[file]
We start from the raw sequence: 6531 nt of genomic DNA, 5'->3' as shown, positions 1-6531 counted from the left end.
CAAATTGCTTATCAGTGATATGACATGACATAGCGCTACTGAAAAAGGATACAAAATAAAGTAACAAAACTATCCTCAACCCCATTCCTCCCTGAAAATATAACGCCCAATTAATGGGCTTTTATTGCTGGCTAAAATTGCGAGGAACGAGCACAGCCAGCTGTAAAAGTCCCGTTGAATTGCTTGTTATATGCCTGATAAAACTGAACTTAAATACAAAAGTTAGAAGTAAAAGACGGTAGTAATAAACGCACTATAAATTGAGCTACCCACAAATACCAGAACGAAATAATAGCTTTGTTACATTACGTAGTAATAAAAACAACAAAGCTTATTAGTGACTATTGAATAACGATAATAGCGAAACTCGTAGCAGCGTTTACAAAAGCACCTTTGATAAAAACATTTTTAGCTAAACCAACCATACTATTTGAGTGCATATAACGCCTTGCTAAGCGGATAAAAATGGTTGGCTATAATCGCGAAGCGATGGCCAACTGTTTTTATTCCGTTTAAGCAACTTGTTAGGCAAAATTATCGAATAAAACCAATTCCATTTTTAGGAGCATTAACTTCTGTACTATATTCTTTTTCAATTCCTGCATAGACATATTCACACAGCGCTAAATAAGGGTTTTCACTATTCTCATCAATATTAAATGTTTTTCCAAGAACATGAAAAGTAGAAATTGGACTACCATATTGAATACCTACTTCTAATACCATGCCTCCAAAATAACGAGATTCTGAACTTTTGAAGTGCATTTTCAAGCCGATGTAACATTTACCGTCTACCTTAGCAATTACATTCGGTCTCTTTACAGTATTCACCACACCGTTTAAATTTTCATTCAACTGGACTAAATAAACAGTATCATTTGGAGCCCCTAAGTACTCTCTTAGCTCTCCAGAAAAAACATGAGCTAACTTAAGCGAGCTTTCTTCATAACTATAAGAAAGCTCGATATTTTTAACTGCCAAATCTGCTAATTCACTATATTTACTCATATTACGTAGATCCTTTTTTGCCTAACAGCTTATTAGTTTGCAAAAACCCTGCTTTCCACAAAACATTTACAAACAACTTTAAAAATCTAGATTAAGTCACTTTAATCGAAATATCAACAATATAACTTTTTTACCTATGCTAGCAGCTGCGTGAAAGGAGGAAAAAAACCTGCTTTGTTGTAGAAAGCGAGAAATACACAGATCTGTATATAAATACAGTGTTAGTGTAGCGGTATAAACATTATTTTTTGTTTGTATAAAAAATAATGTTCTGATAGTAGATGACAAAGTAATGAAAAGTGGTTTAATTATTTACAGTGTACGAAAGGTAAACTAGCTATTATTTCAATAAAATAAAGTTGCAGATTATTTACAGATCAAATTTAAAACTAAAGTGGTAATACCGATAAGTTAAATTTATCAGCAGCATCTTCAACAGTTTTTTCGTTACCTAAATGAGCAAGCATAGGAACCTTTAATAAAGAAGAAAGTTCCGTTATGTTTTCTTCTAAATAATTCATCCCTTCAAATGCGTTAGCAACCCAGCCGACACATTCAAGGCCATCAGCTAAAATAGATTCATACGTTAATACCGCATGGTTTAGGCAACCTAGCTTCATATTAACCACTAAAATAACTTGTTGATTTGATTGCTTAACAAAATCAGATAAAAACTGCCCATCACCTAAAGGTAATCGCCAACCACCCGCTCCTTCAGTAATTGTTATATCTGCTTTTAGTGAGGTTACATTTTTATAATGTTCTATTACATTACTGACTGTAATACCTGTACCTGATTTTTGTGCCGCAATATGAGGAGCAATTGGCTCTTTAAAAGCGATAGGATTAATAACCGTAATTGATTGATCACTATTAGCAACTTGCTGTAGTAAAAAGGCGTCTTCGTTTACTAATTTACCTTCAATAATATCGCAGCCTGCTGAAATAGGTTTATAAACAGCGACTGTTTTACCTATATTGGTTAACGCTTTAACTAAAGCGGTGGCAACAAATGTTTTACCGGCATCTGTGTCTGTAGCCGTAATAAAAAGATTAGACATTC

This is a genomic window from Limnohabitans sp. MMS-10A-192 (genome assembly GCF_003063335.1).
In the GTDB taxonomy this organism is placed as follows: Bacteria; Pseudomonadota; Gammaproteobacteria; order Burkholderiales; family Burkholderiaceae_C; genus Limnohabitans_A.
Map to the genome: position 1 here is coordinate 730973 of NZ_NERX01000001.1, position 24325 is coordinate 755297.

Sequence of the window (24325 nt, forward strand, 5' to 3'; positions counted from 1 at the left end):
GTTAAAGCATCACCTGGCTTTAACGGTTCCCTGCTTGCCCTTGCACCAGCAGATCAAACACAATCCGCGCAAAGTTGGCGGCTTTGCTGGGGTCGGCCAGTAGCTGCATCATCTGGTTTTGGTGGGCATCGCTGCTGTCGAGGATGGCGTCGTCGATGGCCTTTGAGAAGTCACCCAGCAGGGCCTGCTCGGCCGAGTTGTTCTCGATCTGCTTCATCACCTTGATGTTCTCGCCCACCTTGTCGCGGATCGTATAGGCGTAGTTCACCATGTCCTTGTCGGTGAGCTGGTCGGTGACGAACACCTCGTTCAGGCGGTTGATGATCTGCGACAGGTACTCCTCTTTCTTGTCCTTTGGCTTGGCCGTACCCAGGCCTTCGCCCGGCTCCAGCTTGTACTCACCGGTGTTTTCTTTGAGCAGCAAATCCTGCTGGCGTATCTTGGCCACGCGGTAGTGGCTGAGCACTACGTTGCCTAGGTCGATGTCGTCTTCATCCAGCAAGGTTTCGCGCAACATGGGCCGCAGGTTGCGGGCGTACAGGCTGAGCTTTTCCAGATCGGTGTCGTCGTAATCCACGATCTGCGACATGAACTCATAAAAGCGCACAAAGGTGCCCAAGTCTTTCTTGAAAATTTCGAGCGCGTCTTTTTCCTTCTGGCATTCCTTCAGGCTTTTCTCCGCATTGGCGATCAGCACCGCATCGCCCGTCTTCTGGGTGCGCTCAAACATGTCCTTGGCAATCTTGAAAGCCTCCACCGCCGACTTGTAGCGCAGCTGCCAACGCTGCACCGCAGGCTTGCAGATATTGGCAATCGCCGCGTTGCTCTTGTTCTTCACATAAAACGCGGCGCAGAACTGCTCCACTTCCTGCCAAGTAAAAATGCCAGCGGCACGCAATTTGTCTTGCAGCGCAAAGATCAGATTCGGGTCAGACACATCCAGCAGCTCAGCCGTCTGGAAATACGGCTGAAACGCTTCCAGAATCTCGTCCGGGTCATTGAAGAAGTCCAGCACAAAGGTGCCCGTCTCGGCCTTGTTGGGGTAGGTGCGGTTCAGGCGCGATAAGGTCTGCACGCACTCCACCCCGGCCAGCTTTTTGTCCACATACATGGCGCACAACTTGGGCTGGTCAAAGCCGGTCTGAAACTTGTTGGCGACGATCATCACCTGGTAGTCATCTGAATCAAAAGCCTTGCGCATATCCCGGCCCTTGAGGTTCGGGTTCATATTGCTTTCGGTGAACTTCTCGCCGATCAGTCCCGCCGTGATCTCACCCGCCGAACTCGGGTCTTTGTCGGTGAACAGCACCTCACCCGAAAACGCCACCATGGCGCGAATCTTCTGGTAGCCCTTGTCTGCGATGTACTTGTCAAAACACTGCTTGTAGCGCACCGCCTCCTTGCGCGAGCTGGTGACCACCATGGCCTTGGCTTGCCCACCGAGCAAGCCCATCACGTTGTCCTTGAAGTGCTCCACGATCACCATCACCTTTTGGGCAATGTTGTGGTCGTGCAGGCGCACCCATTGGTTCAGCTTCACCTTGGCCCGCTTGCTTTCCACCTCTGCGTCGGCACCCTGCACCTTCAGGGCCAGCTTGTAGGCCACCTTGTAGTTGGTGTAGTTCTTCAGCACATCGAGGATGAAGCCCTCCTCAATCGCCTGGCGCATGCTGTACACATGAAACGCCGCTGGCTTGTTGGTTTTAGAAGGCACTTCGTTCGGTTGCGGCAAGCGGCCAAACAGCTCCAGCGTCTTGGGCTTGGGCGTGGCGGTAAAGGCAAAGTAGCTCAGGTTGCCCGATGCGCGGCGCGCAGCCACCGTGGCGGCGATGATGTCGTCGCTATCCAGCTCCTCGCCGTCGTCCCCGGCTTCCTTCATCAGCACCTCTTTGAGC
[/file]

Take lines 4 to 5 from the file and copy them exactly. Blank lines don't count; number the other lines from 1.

In the GTDB taxonomy this organism is placed as follows: Bacteria; Pseudomonadota; Gammaproteobacteria; order Burkholderiales; family Burkholderiaceae_C; genus Limnohabitans_A.
Map to the genome: position 1 here is coordinate 730973 of NZ_NERX01000001.1, position 24325 is coordinate 755297.